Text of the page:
DEET is approved for use on children with no age restriction. There is no restriction on the percentage of DEET in the product for use on children, since data do not show any difference in effects between young animals and adult animals in tests done for product registration. There also are no data showing incidents that would lead EPA to believe there is a need to restrict the use of DEET.

EPA requires all DEET product labels include the following directions to help reduce the chance of DEET irritating your skin or eyes:

  • Read and follow all directions and precautions on this product label.
  • Do not apply over cuts, wounds, or irritated skin.
  • Do not apply to hands or near eyes and mouth of young children.
  • Do not allow young children to apply this product.
  • Use just enough repellent to cover exposed skin and/or clothing.
  • Do not use under clothing.
  • Avoid over-application of this product.
  • After returning indoors, wash treated skin with soap and water.
  • Wash treated clothing before wearing it again.
  • Use of this product may cause skin reactions in rare cases.

The following additional statements will appear on the labels of all aerosol and pump spray formulation labels:

  • Do not spray in enclosed areas.
  • To apply to face, spray on hands first and then rub on face. Do not spray directly onto face.

The Center for Disease Control and Prevention (CDC) reports more conservatively: “Using insect repellents containing DEET should not be harmful if label directions are followed and the product is used safely.” The CDC gives the following guidelines for safety:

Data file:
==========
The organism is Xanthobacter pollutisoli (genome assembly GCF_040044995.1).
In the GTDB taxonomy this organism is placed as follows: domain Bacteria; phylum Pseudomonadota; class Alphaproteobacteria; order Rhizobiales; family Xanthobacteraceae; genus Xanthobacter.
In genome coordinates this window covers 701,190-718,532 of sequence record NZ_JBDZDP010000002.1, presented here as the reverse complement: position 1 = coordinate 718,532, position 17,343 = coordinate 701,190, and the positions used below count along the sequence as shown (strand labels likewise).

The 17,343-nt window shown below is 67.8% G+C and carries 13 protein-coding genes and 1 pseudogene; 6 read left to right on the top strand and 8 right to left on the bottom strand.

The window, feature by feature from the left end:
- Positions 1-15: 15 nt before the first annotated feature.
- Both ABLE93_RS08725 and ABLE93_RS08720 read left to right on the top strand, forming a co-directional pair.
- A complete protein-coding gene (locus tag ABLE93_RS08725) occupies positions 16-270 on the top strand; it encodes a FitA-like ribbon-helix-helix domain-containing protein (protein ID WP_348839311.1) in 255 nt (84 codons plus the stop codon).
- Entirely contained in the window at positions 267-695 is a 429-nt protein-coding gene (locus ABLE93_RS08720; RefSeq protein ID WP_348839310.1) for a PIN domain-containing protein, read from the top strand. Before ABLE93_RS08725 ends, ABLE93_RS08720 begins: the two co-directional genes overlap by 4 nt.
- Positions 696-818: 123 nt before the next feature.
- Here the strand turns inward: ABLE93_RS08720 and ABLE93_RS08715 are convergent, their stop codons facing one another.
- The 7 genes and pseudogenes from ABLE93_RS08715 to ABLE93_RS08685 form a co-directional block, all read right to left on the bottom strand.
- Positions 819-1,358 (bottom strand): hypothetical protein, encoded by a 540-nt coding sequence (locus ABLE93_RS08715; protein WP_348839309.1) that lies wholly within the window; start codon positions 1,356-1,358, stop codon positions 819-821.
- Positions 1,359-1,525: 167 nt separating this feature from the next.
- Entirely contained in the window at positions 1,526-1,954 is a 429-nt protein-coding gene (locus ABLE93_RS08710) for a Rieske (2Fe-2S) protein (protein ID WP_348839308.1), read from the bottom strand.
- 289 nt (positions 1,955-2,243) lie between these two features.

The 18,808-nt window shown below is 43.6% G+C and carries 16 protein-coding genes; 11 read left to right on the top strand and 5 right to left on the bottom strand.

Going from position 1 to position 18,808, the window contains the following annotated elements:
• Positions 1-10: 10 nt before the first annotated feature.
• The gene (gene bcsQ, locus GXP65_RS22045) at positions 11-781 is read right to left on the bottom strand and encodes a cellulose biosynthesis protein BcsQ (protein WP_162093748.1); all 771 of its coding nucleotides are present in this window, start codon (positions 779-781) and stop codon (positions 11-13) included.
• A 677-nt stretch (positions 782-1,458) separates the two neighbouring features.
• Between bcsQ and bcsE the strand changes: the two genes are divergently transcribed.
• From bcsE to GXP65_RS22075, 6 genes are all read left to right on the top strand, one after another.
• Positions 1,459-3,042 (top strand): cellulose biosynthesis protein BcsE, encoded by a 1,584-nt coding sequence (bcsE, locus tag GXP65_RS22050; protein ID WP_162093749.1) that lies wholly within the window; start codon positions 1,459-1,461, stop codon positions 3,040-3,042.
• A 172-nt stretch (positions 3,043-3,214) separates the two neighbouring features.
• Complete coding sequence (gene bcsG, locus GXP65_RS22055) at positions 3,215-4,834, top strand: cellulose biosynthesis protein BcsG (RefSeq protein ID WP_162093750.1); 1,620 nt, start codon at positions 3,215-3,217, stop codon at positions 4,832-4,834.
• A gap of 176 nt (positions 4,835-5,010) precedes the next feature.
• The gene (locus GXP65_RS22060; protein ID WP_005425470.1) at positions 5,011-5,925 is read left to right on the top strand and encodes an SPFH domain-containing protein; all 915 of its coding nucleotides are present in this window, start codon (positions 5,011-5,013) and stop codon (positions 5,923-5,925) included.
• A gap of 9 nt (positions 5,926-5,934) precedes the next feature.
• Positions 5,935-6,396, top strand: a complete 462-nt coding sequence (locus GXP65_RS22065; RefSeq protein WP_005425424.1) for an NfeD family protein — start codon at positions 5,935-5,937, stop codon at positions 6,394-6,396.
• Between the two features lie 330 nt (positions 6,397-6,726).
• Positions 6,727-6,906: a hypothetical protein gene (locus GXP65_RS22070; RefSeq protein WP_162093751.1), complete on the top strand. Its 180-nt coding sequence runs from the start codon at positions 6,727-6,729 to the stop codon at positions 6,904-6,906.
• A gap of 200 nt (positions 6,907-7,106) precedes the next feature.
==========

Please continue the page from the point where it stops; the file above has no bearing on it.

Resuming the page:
• Read and follow all directions and precautions on the product label.
  • Store DEET out of reach of children.
  • To apply to face, first spray product onto hands, then rub onto face.
  • Use only when outdoors and wash skin with soap and water after coming indoors.
  • Higher concentrations of DEET may have a longer repellent effect, however, concentrations over 50% provide no added protection.
  • Use just enough repellent to cover exposed skin and/or clothing.
  • Avoid over-application of the product.
  • DEET may be used on adults, children, and infants older than 2 months of age. Protect infants from mosquito bites by using a carrier draped with mosquito netting with an elastic edge for a tight fit.

Be safe with DEET :

  • Do not allow children under 10 years of age to apply repellent themselves.
  • Do not apply to young children’s hands or around eyes and mouth.  
  • Do not breathe in, swallow, or get into the eyes (DEET is toxic if swallowed.)
  • Do not put repellent on wounds or broken skin.